A few weeks back, I was invited to give a short reading of my favourite piece of nature writing at a concert, which was the culmination of the Shaking Bog Festival in the wonderful Glencree Valley in Co Wicklow. Choosing an appropriate piece was challenging. We are surrounded by nature, gardens and people who write and sing about them. I settled on a nature diary by Derek Jarman, which tells the story of the creation of a very personal coastal paradise in the uncompromising environs of a windswept bleak pebble beach at Dungeness in Kent (pictured right).
It’s a most inhospitable place for man or for nature and Jarman, an avant garde film-maker, chose it for his final years in the 1980s. As the winds howled and destroyed – against the backdrop of a nuclear power station – he came to terms with his mortality, having contracted HIV/AIDS at a time when it was a death sentence.
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But he discovered life in a most incredible way by returning to his first passion: gardening. How do you create a garden in these situations? The answer was: through using anything that would survive all that nature had to throw at it.
Jarman hated conventional gardening. He believed “if a garden isn’t shaggy, forget it”. He’d go to the garden centres or watch Gardeners’ World on a Friday evening and regard the perfect blossoms as overfed, overwatered spoiled brats. He didn’t like lawns much either.
To quote: “For the same trouble as mowing, you could have a year’s vegetables: runner beans, cauliflowers and cabbages, mixed with pinks and peonies, Shirley poppies and delphiniums; wouldn’t that beautify the land and save us from the garden terrorism that prevails?”
The lesson gardeners can all take away from his garden is that there is a plant for every site and situation. Species have learnt to evolve, and in coastal areas this will involve a number of tricks.
Plants with plump foliage such as succulents and hebes will store water during times of drought; others will appear to have a silvery or bluish hue created by the effect of hundreds and thousands of tiny hairs which reduce their water loss. Others still will creep along the ground appreciating the warming stones, sheltering from the sea gales, and some simply pop their heads up when the winds are gone.
My favourite plants from his garden are ones which may be suitable to your plot, whether or not you are by the coast:
Dog rose was the first thing he planted. Rosa canina is a lovely addition to any hedgerow, with its pretty pink flowers which are followed by orange and red hips – great for wildlife.
Helichrysum he describes as “the backbone of the garden”. This is the curry plant, familiar to us with its silvery threads and aromatic foliage when grabbed as a clump by the fist, topped with mustard-yellow flowers. A dream for any sunny place.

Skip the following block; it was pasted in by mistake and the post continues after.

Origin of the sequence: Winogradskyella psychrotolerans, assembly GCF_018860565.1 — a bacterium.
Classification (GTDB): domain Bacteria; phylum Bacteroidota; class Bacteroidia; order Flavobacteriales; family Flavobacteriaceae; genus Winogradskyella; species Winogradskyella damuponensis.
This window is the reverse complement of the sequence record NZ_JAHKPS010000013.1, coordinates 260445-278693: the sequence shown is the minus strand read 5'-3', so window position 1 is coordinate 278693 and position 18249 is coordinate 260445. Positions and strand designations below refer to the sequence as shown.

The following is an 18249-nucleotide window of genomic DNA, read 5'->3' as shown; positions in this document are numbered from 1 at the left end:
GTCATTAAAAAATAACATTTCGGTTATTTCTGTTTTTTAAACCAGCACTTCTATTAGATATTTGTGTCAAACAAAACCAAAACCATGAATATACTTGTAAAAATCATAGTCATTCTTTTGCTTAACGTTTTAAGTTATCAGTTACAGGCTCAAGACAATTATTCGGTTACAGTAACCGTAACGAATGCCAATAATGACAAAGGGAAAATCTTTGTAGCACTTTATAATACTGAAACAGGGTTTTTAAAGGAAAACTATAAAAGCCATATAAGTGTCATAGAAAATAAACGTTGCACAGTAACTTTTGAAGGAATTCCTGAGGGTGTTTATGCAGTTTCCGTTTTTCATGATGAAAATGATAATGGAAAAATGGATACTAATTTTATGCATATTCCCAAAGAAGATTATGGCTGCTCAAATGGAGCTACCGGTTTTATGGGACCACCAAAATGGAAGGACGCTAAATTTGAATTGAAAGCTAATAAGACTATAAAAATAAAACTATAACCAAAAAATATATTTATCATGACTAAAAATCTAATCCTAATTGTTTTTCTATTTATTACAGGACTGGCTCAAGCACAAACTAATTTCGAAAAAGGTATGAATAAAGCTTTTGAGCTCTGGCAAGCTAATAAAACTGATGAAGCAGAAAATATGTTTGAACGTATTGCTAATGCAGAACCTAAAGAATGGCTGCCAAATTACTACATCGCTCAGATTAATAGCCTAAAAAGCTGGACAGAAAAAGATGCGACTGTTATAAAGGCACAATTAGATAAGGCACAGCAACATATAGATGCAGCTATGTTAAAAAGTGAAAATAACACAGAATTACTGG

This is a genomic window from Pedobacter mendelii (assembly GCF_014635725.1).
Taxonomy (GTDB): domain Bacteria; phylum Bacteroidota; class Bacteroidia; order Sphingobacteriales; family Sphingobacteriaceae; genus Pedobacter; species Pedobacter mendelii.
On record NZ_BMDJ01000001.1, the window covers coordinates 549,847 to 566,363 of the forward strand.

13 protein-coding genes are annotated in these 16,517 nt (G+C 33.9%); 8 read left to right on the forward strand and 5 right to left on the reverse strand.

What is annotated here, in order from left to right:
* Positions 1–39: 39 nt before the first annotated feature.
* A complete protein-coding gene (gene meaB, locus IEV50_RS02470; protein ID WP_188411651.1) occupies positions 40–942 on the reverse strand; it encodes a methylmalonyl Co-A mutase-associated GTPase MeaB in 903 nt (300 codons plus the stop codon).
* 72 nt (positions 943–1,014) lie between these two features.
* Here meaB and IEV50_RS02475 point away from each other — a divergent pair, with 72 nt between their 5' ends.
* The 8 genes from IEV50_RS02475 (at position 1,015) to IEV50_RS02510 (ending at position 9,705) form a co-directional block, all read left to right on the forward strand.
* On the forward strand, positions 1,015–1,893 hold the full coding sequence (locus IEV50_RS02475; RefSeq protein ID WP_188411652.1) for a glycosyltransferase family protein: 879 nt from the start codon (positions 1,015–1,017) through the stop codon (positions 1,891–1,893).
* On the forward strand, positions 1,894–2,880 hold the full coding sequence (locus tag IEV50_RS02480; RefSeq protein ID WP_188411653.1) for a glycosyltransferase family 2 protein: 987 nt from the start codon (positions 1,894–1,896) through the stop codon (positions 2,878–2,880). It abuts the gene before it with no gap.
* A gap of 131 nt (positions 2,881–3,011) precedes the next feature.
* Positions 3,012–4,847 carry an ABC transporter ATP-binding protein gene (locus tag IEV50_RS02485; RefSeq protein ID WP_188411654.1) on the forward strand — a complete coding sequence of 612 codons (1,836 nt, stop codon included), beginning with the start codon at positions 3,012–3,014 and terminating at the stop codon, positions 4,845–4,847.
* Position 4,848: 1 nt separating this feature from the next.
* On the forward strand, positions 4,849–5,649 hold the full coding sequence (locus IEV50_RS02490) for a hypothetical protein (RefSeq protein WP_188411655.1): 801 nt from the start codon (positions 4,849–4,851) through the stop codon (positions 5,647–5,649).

Crambe maritima or sea kale is a member of the cabbage family with glaucous leaves. Their flowers, as described by Jarman, “have a heavy, honey scent which blows across the Ness. The flowers then turn into seeds – which look like a thousand peas.”
Dianthus ‘Mrs Sinkins’ is a delightful white “garden pink” with a heady scent. Its shaggy flowers are a cottage garden classic.
Centranthus ruber or valerian has lush, succulent leaves on upright stems and bright ruby flowers, or sometimes pink and white flowers. We all know this flower because it grows everywhere, often uninvited on walls and buildings.
Viper’s bugloss (Echium vulgare) is a great self-seeder which will scatter vibrant blue flowers around your plot.
Lavender – who doesn’t love lavender? Armed against nature’s hostilities with its silver foliage, its upright flower spikes brighten any location, coastal or inland.
Santolina has delicate grey/silver fern-like foliage. It’s a delight, but keep it compact with steady pruning. The real joy is crushing the foliage to release the delicious smell.
Cistus, the rock rose, is a Mediterranean plant with delicate flowers that last only a day and look like they have been constructed from paper tissues.
What else did he successfully grow in this hostile environment? Sage, artichoke, acanthus, sea pea, peony, marigold, iris, cornflower, wallflowers, rosemary, daylily, sedum, lovage, chicory, verbena, fennel, scabious, rue, origanum, teasel, lavatera, evening primrose, foxglove, anchusa, borage, sea campion, yucca and poppies of every description.
If you want to grow lavender (Lavandula) successfully, you need to make sure that you have excellent drainage and give the plant as much sun as possible.
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